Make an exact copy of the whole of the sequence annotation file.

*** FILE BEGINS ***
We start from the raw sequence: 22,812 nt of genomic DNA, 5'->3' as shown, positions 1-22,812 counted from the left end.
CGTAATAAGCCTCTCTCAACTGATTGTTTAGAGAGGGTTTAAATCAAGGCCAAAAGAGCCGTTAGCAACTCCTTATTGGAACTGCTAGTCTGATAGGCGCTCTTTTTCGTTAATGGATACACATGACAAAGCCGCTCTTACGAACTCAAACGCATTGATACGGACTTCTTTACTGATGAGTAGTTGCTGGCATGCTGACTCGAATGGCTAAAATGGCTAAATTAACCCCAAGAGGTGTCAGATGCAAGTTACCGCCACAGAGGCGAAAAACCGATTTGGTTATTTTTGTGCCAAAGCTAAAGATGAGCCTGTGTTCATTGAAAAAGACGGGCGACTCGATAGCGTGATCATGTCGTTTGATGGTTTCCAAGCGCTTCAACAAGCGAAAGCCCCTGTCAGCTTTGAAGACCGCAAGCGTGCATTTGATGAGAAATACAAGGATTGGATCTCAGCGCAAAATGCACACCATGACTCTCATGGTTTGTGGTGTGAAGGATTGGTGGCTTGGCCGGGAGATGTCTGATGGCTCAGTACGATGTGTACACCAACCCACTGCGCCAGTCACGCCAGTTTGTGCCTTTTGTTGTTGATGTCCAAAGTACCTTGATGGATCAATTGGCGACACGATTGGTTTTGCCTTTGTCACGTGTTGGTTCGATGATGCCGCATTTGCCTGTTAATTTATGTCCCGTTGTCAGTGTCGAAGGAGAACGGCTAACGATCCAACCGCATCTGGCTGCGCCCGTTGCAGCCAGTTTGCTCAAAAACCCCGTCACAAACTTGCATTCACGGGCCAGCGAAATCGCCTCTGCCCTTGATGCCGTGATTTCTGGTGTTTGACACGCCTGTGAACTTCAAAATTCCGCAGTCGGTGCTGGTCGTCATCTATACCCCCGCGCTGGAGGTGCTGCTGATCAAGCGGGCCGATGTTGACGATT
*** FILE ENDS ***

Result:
We start from the raw sequence: 22,812 nt of genomic DNA, 5'->3' as shown, positions 1-22,812 counted from the left end.
CGTAATAAGCCTCTCTCAACTGATTGTTTAGAGAGGGTTTAAATCAAGGCCAAAAGAGCCGTTAGCAACTCCTTATTGGAACTGCTAGTCTGATAGGCGCTCTTTTTCGTTAATGGATACACATGACAAAGCCGCTCTTACGAACTCAAACGCATTGATACGGACTTCTTTACTGATGAGTAGTTGCTGGCATGCTGACTCGAATGGCTAAAATGGCTAAATTAACCCCAAGAGGTGTCAGATGCAAGTTACCGCCACAGAGGCGAAAAACCGATTTGGTTATTTTTGTGCCAAAGCTAAAGATGAGCCTGTGTTCATTGAAAAAGACGGGCGACTCGATAGCGTGATCATGTCGTTTGATGGTTTCCAAGCGCTTCAACAAGCGAAAGCCCCTGTCAGCTTTGAAGACCGCAAGCGTGCATTTGATGAGAAATACAAGGATTGGATCTCAGCGCAAAATGCACACCATGACTCTCATGGTTTGTGGTGTGAAGGATTGGTGGCTTGGCCGGGAGATGTCTGATGGCTCAGTACGATGTGTACACCAACCCACTGCGCCAGTCACGCCAGTTTGTGCCTTTTGTTGTTGATGTCCAAAGTACCTTGATGGATCAATTGGCGACACGATTGGTTTTGCCTTTGTCACGTGTTGGTTCGATGATGCCGCATTTGCCTGTTAATTTATGTCCCGTTGTCAGTGTCGAAGGAGAACGGCTAACGATCCAACCGCATCTGGCTGCGCCCGTTGCAGCCAGTTTGCTCAAAAACCCCGTCACAAACTTGCATTCACGGGCCAGCGAAATCGCCTCTGCCCTTGATGCCGTGATTTCTGGTGTTTGACACGCCTGTGAACTTCAAAATTCCGCAGTCGGTGCTGGTCGTCATCTATACCCCCGCGCTGGAGGTGCTGCTGATCAAGCGGGCCGATGTTGACGATT